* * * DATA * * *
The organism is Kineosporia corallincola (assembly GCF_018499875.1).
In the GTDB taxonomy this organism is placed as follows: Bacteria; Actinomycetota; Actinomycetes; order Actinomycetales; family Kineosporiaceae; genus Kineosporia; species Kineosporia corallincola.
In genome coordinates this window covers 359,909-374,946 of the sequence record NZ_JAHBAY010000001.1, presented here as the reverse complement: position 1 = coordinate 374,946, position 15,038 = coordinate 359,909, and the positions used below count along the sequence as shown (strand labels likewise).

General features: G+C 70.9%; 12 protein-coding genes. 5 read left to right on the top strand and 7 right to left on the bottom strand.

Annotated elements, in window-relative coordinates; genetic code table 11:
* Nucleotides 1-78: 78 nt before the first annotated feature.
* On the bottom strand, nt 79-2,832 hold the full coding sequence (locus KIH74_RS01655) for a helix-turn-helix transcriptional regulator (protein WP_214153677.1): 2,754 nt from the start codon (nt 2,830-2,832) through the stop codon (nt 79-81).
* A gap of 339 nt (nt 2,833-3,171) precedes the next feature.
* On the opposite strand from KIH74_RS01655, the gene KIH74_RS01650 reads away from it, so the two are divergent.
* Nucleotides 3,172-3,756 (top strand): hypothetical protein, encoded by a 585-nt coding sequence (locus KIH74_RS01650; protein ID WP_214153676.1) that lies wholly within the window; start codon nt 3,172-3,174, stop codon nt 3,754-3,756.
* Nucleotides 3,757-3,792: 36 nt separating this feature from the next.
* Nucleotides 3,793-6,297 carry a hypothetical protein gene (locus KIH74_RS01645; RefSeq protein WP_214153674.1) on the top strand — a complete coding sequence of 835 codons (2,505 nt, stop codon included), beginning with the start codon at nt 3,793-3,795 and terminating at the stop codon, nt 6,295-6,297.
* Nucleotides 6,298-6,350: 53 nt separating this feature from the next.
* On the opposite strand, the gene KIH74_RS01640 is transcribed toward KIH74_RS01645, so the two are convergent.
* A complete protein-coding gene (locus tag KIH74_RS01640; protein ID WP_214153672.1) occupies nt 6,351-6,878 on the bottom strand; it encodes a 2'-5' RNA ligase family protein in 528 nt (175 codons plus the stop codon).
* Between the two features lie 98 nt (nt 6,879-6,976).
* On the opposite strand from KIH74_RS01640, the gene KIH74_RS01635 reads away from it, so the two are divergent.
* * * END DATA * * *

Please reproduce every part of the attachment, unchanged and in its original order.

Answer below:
The organism is Kineosporia corallincola (assembly GCF_018499875.1).
In the GTDB taxonomy this organism is placed as follows: Bacteria; Actinomycetota; Actinomycetes; order Actinomycetales; family Kineosporiaceae; genus Kineosporia; species Kineosporia corallincola.
In genome coordinates this window covers 359,909-374,946 of the sequence record NZ_JAHBAY010000001.1, presented here as the reverse complement: position 1 = coordinate 374,946, position 15,038 = coordinate 359,909, and the positions used below count along the sequence as shown (strand labels likewise).

General features: G+C 70.9%; 12 protein-coding genes. 5 read left to right on the top strand and 7 right to left on the bottom strand.

Annotated elements, in window-relative coordinates; genetic code table 11:
* Nucleotides 1-78: 78 nt before the first annotated feature.
* On the bottom strand, nt 79-2,832 hold the full coding sequence (locus KIH74_RS01655) for a helix-turn-helix transcriptional regulator (protein WP_214153677.1): 2,754 nt from the start codon (nt 2,830-2,832) through the stop codon (nt 79-81).
* A gap of 339 nt (nt 2,833-3,171) precedes the next feature.
* On the opposite strand from KIH74_RS01655, the gene KIH74_RS01650 reads away from it, so the two are divergent.
* Nucleotides 3,172-3,756 (top strand): hypothetical protein, encoded by a 585-nt coding sequence (locus KIH74_RS01650; protein ID WP_214153676.1) that lies wholly within the window; start codon nt 3,172-3,174, stop codon nt 3,754-3,756.
* Nucleotides 3,757-3,792: 36 nt separating this feature from the next.
* Nucleotides 3,793-6,297 carry a hypothetical protein gene (locus KIH74_RS01645; RefSeq protein WP_214153674.1) on the top strand — a complete coding sequence of 835 codons (2,505 nt, stop codon included), beginning with the start codon at nt 3,793-3,795 and terminating at the stop codon, nt 6,295-6,297.
* Nucleotides 6,298-6,350: 53 nt separating this feature from the next.
* On the opposite strand, the gene KIH74_RS01640 is transcribed toward KIH74_RS01645, so the two are convergent.
* A complete protein-coding gene (locus tag KIH74_RS01640; protein ID WP_214153672.1) occupies nt 6,351-6,878 on the bottom strand; it encodes a 2'-5' RNA ligase family protein in 528 nt (175 codons plus the stop codon).
* Between the two features lie 98 nt (nt 6,879-6,976).
* On the opposite strand from KIH74_RS01640, the gene KIH74_RS01635 reads away from it, so the two are divergent.